It’s freezing cold in the depth of a recession - we all need some comfort, and Lorraine Bowen went out of her way to provide some. Yet this was not passive entertainment, rather an experience we were invited to indulge in.

Bowen had gathered a group of super-talented friends, all charged with promoting our comfort; the flat above The Nightingale had been transformed into nine separate zones for the purpose. We trooped delightedly through them.

In the “Comfy Kitchen”, round a farmhouse table, we sampled Chef Alice’s home-cooked roast potatoes, and apple crumble and custard.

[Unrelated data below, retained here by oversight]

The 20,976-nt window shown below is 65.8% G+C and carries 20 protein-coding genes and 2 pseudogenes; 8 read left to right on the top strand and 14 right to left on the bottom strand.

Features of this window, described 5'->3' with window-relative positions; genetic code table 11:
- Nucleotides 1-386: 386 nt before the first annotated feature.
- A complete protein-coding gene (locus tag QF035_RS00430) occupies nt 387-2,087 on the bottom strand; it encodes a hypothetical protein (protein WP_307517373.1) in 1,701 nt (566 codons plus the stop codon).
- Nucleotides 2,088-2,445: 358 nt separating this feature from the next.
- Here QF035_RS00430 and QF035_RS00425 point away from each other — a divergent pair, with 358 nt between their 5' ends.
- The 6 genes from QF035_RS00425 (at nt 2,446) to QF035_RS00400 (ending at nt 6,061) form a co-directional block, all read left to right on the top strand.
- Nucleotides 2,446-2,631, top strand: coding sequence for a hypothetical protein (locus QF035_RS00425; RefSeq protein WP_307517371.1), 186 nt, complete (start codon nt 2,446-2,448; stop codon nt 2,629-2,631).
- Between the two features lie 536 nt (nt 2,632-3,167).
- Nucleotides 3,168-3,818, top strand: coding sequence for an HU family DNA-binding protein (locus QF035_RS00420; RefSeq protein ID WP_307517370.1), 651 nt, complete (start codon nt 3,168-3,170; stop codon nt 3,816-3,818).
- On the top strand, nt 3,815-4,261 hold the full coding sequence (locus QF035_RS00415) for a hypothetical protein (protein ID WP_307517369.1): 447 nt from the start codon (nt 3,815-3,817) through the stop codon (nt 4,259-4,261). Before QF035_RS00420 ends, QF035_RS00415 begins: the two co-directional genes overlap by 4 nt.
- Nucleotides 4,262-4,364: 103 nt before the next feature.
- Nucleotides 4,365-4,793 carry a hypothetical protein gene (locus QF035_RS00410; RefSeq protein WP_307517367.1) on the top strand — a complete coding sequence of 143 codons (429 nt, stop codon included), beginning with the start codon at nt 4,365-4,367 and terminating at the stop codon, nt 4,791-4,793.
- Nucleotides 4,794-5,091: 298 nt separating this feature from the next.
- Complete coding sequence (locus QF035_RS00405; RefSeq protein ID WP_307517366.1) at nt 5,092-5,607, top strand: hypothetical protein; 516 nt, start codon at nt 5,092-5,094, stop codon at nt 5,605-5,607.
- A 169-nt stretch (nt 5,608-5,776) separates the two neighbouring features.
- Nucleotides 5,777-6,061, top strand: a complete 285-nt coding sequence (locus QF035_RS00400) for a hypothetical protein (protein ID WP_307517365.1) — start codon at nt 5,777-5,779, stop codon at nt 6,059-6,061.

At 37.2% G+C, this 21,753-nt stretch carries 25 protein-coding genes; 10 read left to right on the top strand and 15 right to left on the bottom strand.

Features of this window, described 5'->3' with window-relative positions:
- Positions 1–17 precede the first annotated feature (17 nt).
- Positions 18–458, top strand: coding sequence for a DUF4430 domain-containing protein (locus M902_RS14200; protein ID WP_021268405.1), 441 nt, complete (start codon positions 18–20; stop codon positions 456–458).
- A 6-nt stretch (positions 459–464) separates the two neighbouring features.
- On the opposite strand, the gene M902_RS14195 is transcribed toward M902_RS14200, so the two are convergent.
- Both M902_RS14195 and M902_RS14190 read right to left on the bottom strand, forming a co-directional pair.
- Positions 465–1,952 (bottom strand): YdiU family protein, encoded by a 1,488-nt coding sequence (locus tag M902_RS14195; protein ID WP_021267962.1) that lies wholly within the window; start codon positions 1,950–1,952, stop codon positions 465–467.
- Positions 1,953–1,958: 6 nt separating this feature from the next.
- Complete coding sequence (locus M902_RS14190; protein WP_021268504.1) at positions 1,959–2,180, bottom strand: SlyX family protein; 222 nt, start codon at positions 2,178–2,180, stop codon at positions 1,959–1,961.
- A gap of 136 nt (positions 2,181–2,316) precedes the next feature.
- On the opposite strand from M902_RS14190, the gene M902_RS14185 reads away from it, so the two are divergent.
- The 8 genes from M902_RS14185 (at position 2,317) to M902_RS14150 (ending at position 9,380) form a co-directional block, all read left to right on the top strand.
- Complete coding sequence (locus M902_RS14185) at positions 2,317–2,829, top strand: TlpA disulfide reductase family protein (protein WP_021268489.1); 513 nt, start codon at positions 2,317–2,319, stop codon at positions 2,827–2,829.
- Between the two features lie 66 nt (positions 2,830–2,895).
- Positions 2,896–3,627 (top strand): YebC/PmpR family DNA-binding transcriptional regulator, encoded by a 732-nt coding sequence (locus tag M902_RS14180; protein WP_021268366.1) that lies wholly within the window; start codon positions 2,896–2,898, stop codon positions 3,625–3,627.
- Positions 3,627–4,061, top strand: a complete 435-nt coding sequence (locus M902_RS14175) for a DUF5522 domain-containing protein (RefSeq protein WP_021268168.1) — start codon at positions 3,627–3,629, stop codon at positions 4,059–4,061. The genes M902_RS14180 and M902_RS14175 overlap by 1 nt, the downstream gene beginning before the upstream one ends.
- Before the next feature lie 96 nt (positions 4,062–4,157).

In small groups we shared our own personal comfort zones (dogs, hot chocolate and rain on window panes); in Erica Sosna’s life-coaching session we stepped out of the comfort zone we first created with silk scarves.

We watched 91-year-old cheeky chappy George reminiscing in Kate Sullivan’s film upon his career as a gymnast, and observed tips on correct posture. Bowen’s short film on Bexhill on Sea evoked the comfort of yesteryear available in vintage shops.

We performed warm-up exercises to Swing Fit, recorded in 1968 in the Queen’s English.

We formed a homely knitting circle, then listened to Mick Jackson’s short story.

Charlotte Glasson’s improvisation with a loop box and a host of instruments (and a saw!) was stunning and mesmerising.

All this, plus the inimitable Lorraine Bowen filling in with silly songs – played on her famous Casio organ.

It was creative, audacious and hilarious, a comfort zone with the highest recommendation.